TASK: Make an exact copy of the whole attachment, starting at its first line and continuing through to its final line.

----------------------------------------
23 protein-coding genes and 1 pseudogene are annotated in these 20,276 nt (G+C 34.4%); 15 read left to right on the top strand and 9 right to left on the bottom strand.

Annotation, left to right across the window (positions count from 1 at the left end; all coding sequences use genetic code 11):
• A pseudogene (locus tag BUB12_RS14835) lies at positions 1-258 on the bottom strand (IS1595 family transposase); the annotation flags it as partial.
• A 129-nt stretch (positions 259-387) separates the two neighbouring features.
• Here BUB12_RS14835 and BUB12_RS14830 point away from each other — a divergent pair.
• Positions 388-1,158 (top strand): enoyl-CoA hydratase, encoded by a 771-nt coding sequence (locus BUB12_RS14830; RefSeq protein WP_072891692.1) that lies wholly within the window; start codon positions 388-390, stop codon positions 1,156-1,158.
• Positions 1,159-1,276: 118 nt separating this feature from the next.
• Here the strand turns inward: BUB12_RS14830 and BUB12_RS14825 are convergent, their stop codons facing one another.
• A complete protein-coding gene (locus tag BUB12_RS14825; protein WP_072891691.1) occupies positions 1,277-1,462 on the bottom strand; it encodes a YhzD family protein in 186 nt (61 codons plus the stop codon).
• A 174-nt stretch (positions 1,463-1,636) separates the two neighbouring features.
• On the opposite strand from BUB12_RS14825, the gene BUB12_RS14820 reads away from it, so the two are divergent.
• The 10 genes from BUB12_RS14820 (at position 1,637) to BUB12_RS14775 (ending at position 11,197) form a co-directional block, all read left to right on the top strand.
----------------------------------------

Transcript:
23 protein-coding genes and 1 pseudogene are annotated in these 20,276 nt (G+C 34.4%); 15 read left to right on the top strand and 9 right to left on the bottom strand.

Annotation, left to right across the window (positions count from 1 at the left end; all coding sequences use genetic code 11):
• A pseudogene (locus tag BUB12_RS14835) lies at positions 1-258 on the bottom strand (IS1595 family transposase); the annotation flags it as partial.
• A 129-nt stretch (positions 259-387) separates the two neighbouring features.
• Here BUB12_RS14835 and BUB12_RS14830 point away from each other — a divergent pair.
• Positions 388-1,158 (top strand): enoyl-CoA hydratase, encoded by a 771-nt coding sequence (locus BUB12_RS14830; RefSeq protein WP_072891692.1) that lies wholly within the window; start codon positions 388-390, stop codon positions 1,156-1,158.
• Positions 1,159-1,276: 118 nt separating this feature from the next.
• Here the strand turns inward: BUB12_RS14830 and BUB12_RS14825 are convergent, their stop codons facing one another.
• A complete protein-coding gene (locus tag BUB12_RS14825; protein WP_072891691.1) occupies positions 1,277-1,462 on the bottom strand; it encodes a YhzD family protein in 186 nt (61 codons plus the stop codon).
• A 174-nt stretch (positions 1,463-1,636) separates the two neighbouring features.
• On the opposite strand from BUB12_RS14825, the gene BUB12_RS14820 reads away from it, so the two are divergent.
• The 10 genes from BUB12_RS14820 (at position 1,637) to BUB12_RS14775 (ending at position 11,197) form a co-directional block, all read left to right on the top strand.